In a sense, I am the living chronicle of Cherry Heering.
No, I wasn’t alive in 1818, when the cherry-flavored liqueur was first manufactured by grocery assistant Peter Frederik Suhm Heering in Copenhagen, Denmark, and shortly thereafter became a worldwide sensation, some would even say “the first global brand.” Damn, I missed the first 140 years or so.
But the last fifty years…such a turbulent era for Cherry Heering? Oh boy. I got it!
When I was a kid, growing up in New York City, Cherry Heering was one of the staples in my parents’ liquor cabinet. Mum and Dad weren’t proto-mixology types (I think the only drink that ever got mixed in my house was the Screwdriver). But like so many Old World Jews, they’d long for a lick of “schnapps” after dinner. And that’s when the deep-red stuff with the natural cherry flavor would often come out to moisten the miniature cut-glass crystal.
Then…a funny thing happened on the way to the 1970s. There were many, many cool things for kids like me to drink in the late ’60s, early ’70s hippie era, but Cherry Heering wasn’t one of them. In the minds of my Baby Boom generation…Cherry Heering was something, again, that your Mum and Dad had in their liquor cabinet while you were growing up.
For a long time in this era, Cherry Heering was not cool.
Intriguingly though, and that’s why I’m taking your time today, Cherry Heering clawed its way back and, today, is the very height of cool.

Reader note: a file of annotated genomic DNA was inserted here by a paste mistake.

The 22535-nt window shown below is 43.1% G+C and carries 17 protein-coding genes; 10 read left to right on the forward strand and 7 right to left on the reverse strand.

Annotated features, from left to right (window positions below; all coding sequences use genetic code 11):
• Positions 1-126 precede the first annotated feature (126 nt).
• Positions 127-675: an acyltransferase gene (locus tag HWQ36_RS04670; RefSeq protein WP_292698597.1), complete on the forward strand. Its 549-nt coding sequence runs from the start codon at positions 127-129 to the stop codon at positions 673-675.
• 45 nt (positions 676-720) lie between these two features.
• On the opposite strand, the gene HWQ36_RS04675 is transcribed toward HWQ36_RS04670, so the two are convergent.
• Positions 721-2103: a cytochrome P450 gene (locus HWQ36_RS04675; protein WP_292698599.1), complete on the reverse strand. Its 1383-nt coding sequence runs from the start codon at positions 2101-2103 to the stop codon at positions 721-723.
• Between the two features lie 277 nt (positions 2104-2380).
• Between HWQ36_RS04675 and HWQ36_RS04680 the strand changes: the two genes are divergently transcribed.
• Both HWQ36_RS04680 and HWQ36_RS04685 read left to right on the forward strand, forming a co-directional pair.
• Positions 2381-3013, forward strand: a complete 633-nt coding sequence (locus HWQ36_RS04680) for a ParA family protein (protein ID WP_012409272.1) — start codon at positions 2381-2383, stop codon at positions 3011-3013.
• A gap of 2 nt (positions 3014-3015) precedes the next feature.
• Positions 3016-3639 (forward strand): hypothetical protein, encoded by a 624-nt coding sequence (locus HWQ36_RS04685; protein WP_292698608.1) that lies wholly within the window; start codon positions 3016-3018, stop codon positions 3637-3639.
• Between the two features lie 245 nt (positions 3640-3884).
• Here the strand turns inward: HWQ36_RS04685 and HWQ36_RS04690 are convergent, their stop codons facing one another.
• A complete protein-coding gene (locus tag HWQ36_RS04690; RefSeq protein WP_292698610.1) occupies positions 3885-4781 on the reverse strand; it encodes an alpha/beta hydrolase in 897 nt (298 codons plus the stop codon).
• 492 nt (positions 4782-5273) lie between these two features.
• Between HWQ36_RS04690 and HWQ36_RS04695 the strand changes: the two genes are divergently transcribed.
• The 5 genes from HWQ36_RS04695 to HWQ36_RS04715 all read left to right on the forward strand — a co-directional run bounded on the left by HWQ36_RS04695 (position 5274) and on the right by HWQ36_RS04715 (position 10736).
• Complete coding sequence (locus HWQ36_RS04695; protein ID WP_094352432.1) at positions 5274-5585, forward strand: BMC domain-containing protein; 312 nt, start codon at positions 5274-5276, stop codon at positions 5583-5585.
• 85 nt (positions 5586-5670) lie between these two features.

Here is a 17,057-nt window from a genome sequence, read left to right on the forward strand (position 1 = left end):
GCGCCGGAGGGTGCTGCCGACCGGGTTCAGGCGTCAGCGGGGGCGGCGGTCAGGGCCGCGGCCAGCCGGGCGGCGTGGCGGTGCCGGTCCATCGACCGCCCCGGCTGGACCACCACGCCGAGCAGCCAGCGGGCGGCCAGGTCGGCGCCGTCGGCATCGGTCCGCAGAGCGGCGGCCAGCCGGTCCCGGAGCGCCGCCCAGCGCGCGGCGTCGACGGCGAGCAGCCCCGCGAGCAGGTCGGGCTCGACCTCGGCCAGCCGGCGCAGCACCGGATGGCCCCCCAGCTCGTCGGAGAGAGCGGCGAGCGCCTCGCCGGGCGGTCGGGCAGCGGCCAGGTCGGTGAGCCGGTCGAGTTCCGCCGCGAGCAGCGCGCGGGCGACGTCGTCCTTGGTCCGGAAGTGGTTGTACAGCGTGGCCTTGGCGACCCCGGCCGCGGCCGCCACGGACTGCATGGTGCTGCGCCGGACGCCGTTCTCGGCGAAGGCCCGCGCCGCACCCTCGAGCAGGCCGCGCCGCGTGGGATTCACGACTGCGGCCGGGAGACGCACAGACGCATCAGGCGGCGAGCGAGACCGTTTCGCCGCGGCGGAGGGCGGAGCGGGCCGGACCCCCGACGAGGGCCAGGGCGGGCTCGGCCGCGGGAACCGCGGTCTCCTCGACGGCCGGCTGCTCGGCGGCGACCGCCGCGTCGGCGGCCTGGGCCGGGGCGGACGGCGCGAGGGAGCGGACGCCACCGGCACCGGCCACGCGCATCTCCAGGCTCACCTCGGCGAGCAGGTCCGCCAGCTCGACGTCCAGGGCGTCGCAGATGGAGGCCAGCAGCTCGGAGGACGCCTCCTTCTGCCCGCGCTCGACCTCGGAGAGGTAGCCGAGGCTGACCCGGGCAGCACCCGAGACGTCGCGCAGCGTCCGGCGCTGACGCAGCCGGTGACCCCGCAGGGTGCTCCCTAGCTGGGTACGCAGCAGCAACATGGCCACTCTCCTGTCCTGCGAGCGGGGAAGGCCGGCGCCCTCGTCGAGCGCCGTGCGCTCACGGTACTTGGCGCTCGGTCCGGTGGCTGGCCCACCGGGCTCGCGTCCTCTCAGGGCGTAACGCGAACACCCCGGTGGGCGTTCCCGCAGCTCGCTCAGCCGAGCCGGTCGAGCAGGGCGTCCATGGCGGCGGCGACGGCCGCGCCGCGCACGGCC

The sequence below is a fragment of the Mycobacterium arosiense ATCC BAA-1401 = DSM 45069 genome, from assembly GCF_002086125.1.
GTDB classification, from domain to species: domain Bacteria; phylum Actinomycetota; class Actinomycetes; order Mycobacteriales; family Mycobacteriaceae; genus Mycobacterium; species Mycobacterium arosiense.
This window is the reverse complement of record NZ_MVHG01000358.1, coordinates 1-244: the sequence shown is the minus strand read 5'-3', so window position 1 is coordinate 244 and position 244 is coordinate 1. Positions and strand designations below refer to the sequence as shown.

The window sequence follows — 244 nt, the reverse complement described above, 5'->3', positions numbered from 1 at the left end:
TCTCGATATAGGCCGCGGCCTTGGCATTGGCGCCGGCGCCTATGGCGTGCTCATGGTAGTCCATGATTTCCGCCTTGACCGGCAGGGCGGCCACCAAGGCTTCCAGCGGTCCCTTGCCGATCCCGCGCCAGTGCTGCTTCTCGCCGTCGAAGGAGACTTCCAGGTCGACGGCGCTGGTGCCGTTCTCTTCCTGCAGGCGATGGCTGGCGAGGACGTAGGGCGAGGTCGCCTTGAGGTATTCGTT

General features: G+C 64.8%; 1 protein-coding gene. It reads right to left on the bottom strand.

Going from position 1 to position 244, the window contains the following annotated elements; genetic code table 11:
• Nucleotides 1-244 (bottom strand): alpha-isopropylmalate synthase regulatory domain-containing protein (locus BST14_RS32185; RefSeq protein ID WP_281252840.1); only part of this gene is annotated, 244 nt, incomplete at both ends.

Why? In a word…mixologists.
For starters, where did this mixology thing come from? Then, why did they bring Cherry Heering with them?
David Wondrich, the guru of mixology, opines that the mixology movement—in which bartenders were transformed from guys stirring drinks in seedy bars to newly-minted rock stars in glam surroundings—picked up steam “about 20 years ago. The Internet allowed many drink-minded people to talk together, all over the world, about cocktails.”
If these folks were also doing their research on the Internet, if they were looking for established classics to fire their imaginations and enrich their retro-new wave drinks…there’s nothing out there with a more glorious tradition to be discovered than Cherry Heering. It was time to forget your parents’ liquor cabinet stodginess; in the 1990s Cherry Heering, to a new generation, was suddenly coming across as a venerated classic!
You have but to start googling. The sheer number of historic royal courts that took in Cherry Heering is staggering: the Royal Danish Court in 1876; the Imperial Russian Court in 1878; the Prince of Wales in the same year; the King of England in 1901. Then there’s the history of the Singapore Sling, one of the most renowned cocktails of all time—invented at Raffle’s Bar in Singapore in 1915, and requiring Cherry Heering (along with pineapple juice, lime juice, grenadine and other things). Another early 20th-century cocktail requiring Cherry Heering is Blood & Sand, taking its name from the 1922 film starring Rudolph Valentino. Cherry Heering, within a century, had developed iconic status.
With the same bartending spirit that stood behind the Singapore Sling and Blood & Sand, modern mixologists flocked to the glam-again Cherry Heering in the 1990s. Why, other than the historic record? “It adds a lovely cherry fruitiness to a drink,” David Wondrich says, “without being too sweet or sticky. And it has a really nice acidity.”
I guess you could say it has something really important going for it as a mixer: it mixes really well.